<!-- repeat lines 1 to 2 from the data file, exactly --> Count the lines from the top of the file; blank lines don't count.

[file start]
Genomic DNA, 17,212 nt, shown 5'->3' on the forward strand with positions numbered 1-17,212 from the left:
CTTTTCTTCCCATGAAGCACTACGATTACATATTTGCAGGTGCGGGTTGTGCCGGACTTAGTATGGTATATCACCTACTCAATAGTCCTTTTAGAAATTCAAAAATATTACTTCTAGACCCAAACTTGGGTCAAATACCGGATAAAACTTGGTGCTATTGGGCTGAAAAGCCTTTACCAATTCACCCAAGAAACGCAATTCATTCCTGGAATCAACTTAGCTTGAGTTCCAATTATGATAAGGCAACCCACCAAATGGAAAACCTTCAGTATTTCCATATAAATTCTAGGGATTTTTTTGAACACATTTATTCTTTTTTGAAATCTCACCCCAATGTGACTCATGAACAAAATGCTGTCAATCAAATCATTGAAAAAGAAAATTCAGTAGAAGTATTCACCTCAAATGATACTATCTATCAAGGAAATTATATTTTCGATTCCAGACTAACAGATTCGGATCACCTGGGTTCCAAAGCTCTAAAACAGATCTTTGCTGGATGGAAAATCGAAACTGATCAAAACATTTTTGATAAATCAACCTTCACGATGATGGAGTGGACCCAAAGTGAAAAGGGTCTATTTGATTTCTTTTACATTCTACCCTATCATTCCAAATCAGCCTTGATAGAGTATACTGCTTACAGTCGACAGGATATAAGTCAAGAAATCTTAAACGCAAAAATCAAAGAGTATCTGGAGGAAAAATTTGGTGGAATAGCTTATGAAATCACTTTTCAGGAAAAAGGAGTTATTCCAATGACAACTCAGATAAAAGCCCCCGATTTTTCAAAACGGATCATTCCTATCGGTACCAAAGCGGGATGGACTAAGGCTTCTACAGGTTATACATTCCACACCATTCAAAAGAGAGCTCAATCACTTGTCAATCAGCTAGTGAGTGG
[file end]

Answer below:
Genomic DNA, 17,212 nt, shown 5'->3' on the forward strand with positions numbered 1-17,212 from the left:
CTTTTCTTCCCATGAAGCACTACGATTACATATTTGCAGGTGCGGGTTGTGCCGGACTTAGTATGGTATATCACCTACTCAATAGTCCTTTTAGAAATTCAAAAATATTACTTCTAGACCCAAACTTGGGTCAAATACCGGATAAAACTTGGTGCTATTGGGCTGAAAAGCCTTTACCAATTCACCCAAGAAACGCAATTCATTCCTGGAATCAACTTAGCTTGAGTTCCAATTATGATAAGGCAACCCACCAAATGGAAAACCTTCAGTATTTCCATATAAATTCTAGGGATTTTTTTGAACACATTTATTCTTTTTTGAAATCTCACCCCAATGTGACTCATGAACAAAATGCTGTCAATCAAATCATTGAAAAAGAAAATTCAGTAGAAGTATTCACCTCAAATGATACTATCTATCAAGGAAATTATATTTTCGATTCCAGACTAACAGATTCGGATCACCTGGGTTCCAAAGCTCTAAAACAGATCTTTGCTGGATGGAAAATCGAAACTGATCAAAACATTTTTGATAAATCAACCTTCACGATGATGGAGTGGACCCAAAGTGAAAAGGGTCTATTTGATTTCTTTTACATTCTACCCTATCATTCCAAATCAGCCTTGATAGAGTATACTGCTTACAGTCGACAGGATATAAGTCAAGAAATCTTAAACGCAAAAATCAAAGAGTATCTGGAGGAAAAATTTGGTGGAATAGCTTATGAAATCACTTTTCAGGAAAAAGGAGTTATTCCAATGACAACTCAGATAAAAGCCCCCGATTTTTCAAAACGGATCATTCCTATCGGTACCAAAGCGGGATGGACTAAGGCTTCTACAGGTTATACATTCCACACCATTCAAAAGAGAGCTCAATCACTTGTCAATCAGCTAGTGAGTGG